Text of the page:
Join an evening of readings and discussions as queer and feminist London-based writers share their recent and forthcoming work alongside work by writers who inspire them.
Spring is a new programme of events creating a space for work-in-progress and discovering new voices. This inaugural evening is hosted by journalist Amelia Abraham and writer and poet Hannah Regel, who invite writers Helen Charman, Sabeen Chaudhry, Sophie Mackintosh and Rhoda Adum Boateng to share their work.
Amelia Abraham (b. 1991) is a journalist from London. She writes for The Guardian, The Observer, The Independent, The Sunday Times, The New Statesman, ES Magazine, VICE, i-D magazine and Dazed. Her first book, Queer Intentions: A (Personal) Journey Through LGBTQ+ Culture, was published by Picador in 2019. She has spoken at Oxford University, the ICA, The London Review of Books and Southbank Centre on her writing and about LGBTQ+ rights.
Hannah Regel lives in London. Her first collection of poetry, When I Was Alive, was published by Montez Press in 2017; a second is forthcoming. She is writing a PhD thesis on performative writing at Goldsmiths College where she also teaches.
Rhoda Adum Boateng is a writer based in London. She is currently working under the moniker ‘trusting mechanics’.
Helen Charman is a writer, researcher and teacher currently based in London. Her poetry has been published in The White Review, Blackbox Manifold, Datableed, Hotel, and Carcanet’s New Poetries VII. In 2019 her pamphlet Daddy Poem was shortlisted for the Ivan Juritz prize for creative experiment. Her critical writing can be found in The White Review, frieze, The Stinging Fly and The Guardian. She has just finished a PhD on the intersection of maternity, psychoanalysis and capitalism in social realist fiction, and teaches undergraduates at Camberwell College of Art and postgraduates at Anglia Ruskin University.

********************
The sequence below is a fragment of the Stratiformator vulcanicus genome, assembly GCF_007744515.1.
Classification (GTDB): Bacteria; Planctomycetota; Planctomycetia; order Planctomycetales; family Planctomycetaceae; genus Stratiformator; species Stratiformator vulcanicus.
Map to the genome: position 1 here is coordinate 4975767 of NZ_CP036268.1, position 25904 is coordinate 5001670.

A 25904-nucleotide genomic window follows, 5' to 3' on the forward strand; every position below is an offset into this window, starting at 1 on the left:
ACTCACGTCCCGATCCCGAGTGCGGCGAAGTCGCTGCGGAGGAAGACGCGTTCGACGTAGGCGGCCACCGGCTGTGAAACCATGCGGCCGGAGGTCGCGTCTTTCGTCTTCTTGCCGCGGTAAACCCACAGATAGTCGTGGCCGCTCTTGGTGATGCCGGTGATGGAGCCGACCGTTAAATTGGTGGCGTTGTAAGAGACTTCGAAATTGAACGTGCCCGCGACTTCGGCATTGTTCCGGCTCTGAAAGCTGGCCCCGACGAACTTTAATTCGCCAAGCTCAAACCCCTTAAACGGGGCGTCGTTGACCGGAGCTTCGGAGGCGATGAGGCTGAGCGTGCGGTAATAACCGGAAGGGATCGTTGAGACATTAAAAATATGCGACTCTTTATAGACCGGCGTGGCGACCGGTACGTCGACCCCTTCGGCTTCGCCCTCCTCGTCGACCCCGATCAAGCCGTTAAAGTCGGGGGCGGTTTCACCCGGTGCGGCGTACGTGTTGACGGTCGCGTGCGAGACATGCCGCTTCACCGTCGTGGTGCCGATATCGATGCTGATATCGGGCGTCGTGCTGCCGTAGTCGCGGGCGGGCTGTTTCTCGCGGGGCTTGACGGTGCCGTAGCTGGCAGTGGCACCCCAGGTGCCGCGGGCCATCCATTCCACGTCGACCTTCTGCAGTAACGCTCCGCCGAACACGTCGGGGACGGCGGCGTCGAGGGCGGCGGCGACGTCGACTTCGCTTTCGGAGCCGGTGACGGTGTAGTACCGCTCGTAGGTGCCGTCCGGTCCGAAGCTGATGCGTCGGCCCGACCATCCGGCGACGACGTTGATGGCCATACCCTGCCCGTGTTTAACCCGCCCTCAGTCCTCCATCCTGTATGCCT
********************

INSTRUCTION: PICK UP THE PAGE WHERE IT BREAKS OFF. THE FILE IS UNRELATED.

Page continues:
Sabeen Chaudhry is a writer and theorist based in London. She holds an MA in Contemporary Art Theory from Goldsmiths University and is currently undertaking a PhD at Kingston University, researching ‘millennial’ love and contemporary media technologies. Recently, her work has appeared in SALT Magazine, Parasol: Journal of the Centre for Experimental Ontology and The Institute of Queer Ecology’s multi-format publication, Common Survival.
Sophie Mackintosh‘s fiction, essays and poetry have been published by Granta, The New York Times and The Stinging Fly, among others. She is the author of The Water Cure, which was longlisted for the 2018 Man Booker Prize. Her second novel, Blue Ticket, is forthcoming in Spring 2020.
- Ear plugs, ear defenders, magnifying glasses and wheelchairs are all available.
- Captioning and subtitles are not available at this event.
- The event is seated.
- Readings will take place 6.30–7.30pm. There will be a break between 7.30–8pm for refreshments. Readings and discussion will continue from 8–9pm.
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